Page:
Sometimes I feel a little guilty about my chosen profession. Wading through Christopher Beam's long essay on libertarianism is one of those times. New York magazine gave him many words and who knows how many dollars to write an article that doesn't say much more than: Libertarianism is a big deal because there is exactly one congressman and one senator who are libertarians, more or less. And because conservatives are talking about shrinking government while liberals are talking about not liking wars or civil liberties violations. And because of the Founding Fathers. And because Will Wilkinson has a blog.
But then what Beam giveth, Beam taketh away: Conservatives won't really shrink the government. Lots of people tell pollsters they don't mind being groped by the TSA. Some people at the Cato Institute didn't like Will Wilkinson's blog or Brink Lindsey's book, and they don't work there anymore. Pat Buchanan wrote a book critical of World War II. And, like, what would happen if all the people who could be on welfare can't be taken care of by private charities?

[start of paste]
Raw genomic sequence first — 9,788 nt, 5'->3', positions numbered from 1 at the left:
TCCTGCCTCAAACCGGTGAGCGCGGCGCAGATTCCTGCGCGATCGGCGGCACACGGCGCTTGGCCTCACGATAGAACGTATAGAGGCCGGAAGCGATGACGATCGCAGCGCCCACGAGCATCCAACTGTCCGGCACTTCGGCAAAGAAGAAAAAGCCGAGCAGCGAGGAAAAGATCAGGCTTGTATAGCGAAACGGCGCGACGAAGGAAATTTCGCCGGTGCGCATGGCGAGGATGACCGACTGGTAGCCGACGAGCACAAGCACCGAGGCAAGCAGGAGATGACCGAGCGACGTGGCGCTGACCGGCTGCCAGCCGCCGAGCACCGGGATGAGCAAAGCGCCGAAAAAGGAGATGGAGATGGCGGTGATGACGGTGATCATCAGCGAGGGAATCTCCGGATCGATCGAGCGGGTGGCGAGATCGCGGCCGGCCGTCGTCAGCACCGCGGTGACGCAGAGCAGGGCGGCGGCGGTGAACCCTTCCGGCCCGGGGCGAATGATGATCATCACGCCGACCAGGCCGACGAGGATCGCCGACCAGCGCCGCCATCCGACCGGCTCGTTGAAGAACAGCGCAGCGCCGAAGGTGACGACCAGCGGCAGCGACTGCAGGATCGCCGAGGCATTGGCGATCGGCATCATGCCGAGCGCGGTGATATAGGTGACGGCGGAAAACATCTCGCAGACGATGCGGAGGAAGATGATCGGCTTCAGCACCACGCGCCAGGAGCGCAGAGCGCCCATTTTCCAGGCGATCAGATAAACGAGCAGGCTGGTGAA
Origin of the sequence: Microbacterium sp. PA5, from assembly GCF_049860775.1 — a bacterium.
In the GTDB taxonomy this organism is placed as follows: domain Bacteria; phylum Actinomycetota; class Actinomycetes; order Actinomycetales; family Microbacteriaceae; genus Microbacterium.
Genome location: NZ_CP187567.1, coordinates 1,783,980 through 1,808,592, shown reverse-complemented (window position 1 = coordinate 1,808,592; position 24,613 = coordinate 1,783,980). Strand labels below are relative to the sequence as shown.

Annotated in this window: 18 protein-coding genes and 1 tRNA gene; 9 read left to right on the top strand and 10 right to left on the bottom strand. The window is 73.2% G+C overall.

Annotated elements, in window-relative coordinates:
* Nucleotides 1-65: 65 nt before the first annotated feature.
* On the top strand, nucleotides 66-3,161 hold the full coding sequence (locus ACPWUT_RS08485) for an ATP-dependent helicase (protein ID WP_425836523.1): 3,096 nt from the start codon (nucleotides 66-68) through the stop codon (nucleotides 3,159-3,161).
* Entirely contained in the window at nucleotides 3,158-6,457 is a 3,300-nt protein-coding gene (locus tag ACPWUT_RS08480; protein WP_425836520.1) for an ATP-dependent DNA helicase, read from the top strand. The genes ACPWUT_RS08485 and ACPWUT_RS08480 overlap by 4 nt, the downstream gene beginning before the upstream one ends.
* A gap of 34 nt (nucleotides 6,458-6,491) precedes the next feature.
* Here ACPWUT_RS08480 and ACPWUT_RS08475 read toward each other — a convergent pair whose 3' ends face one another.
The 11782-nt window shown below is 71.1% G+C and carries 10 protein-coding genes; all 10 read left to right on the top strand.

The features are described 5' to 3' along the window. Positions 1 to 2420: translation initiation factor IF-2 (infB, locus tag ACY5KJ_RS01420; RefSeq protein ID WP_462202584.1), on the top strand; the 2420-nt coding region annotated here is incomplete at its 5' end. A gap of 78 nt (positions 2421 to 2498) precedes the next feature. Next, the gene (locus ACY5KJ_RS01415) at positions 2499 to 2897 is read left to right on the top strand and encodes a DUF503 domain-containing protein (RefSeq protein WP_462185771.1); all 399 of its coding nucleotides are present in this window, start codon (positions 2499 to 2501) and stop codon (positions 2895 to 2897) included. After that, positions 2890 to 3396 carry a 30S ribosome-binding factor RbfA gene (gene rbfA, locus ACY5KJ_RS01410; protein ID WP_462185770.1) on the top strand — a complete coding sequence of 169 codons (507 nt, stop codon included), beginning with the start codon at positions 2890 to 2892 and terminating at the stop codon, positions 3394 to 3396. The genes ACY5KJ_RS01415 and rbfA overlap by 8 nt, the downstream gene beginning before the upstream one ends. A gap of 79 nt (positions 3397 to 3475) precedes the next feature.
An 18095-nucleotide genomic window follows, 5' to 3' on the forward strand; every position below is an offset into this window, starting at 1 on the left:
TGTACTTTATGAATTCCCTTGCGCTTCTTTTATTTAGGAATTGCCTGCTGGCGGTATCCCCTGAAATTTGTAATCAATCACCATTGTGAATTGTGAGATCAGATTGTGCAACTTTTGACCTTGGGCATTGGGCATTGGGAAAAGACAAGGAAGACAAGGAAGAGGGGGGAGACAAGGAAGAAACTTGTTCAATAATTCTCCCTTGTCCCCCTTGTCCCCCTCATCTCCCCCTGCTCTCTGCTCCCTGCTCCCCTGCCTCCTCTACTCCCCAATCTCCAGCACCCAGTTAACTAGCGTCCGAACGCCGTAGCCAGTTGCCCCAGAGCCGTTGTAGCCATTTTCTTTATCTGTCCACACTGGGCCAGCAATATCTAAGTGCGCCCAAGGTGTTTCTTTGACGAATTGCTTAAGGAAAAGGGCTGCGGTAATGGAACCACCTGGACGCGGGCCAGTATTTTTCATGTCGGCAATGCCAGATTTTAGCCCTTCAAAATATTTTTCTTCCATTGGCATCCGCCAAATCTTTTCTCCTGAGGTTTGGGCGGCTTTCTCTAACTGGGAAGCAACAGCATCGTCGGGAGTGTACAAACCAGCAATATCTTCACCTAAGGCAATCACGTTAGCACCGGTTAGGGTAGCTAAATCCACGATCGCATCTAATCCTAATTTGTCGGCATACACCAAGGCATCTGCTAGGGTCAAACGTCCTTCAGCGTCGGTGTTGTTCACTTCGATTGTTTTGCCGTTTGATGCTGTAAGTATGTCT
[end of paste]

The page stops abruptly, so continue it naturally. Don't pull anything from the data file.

To be fair, the piece does contain some discussion of libertarianism and its factions that might be news to readers of mainstream magazines like New York. Libertarians have had a hard time convincing the public they are right when confronted with some of the basic counterarguments Beam offers. Finally, I'm not a libertarian purist myself.
Yet somehow, I doubt New York would give me comparable space to write an essay critical of liberalism that amounted to little more than: Bernie Sanders is in the Senate. We have a national health care plan. Jane Hamsher has a blog. Gee whiz, what would happen if taxes got too high?
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